Adverse Selection in an Insurance Market With Government-Guaranteed Subsistence Levels
We consider a competitive insurance market with adverse selection. Unlike the standard models, we assume that individuals receive the benefit of some type of potential government assistance that guarantees them a minimum level of wealth. For example, this assistance might be some type of government-sponsored relief program, or it might simply be some type of limited liability afforded via bankruptcy laws. Government assistance is calculated "ex post" of any insurance benefits. This alters the individuals' demand for insurance coverage. In turn, this affects the equilibria in various insurance models of markets with adverse selection. Copyright The Journal of Risk and Insurance.
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Volume (Year): 72 (2005)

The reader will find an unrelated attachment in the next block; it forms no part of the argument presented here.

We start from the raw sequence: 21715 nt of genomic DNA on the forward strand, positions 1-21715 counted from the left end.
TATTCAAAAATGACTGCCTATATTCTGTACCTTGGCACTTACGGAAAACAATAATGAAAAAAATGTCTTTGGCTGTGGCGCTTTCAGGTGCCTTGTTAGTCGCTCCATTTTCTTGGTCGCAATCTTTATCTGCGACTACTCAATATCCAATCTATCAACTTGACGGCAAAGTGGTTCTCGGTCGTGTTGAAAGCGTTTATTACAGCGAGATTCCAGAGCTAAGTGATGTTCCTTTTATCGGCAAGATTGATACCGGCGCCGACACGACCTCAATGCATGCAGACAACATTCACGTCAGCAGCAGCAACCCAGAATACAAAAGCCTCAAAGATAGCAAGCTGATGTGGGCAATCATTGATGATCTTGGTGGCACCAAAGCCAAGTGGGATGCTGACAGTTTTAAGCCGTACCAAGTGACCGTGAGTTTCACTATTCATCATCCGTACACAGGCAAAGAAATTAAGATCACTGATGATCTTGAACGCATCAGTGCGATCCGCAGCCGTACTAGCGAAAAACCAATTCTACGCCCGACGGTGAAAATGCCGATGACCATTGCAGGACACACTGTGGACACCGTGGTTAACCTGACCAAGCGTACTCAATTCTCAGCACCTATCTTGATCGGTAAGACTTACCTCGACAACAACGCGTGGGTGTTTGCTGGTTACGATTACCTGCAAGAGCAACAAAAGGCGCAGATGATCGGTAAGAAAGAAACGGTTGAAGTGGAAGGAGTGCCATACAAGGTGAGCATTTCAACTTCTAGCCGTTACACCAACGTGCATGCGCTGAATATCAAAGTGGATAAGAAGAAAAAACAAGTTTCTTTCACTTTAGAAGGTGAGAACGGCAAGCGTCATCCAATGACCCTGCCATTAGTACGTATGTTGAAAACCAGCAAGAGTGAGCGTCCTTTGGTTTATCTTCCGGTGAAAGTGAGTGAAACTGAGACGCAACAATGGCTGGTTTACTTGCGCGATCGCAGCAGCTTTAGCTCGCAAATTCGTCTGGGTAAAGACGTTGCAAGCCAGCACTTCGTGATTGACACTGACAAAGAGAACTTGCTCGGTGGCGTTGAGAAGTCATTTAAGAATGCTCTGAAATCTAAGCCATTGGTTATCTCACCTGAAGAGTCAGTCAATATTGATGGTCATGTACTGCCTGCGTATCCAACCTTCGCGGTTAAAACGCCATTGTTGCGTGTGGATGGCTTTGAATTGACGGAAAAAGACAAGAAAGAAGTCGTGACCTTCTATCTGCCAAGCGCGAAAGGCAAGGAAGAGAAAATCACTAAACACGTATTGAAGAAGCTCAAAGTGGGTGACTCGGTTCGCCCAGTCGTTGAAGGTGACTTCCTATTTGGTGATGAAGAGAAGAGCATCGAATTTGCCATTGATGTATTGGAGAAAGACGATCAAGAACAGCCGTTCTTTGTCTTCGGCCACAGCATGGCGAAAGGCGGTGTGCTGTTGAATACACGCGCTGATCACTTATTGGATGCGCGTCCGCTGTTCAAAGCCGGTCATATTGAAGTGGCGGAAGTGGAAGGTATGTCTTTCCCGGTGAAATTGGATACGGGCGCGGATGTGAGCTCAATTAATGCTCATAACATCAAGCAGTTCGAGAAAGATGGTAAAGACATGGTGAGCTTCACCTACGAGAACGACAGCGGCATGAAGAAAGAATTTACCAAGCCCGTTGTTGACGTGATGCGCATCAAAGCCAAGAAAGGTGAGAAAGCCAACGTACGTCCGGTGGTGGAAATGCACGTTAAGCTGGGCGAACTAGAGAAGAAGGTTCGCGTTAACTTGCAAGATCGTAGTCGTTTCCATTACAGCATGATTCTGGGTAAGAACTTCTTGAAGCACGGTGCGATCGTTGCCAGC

Issue (Month): 1 ()
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Please report citation or reference errors to , or , if you are the registered author of the cited work, log in to your RePEc Author Service profile, click on "citations" and make appropriate adjustments.:
- Louis Kaplow, 1989.
"Incentives and Government Relief for Risk,"
NBER Working Papers
3007, National Bureau of Economic Research, Inc.
- Spence, Michael, 1978. "Product differentiation and performance in insurance markets," Journal of Public Economics, Elsevier, vol. 10(3), pages 427-447, December.
- Wilson, Charles, 1977. "A model of insurance markets with incomplete information," Journal of Economic Theory, Elsevier, vol. 16(2), pages 167-207, December.
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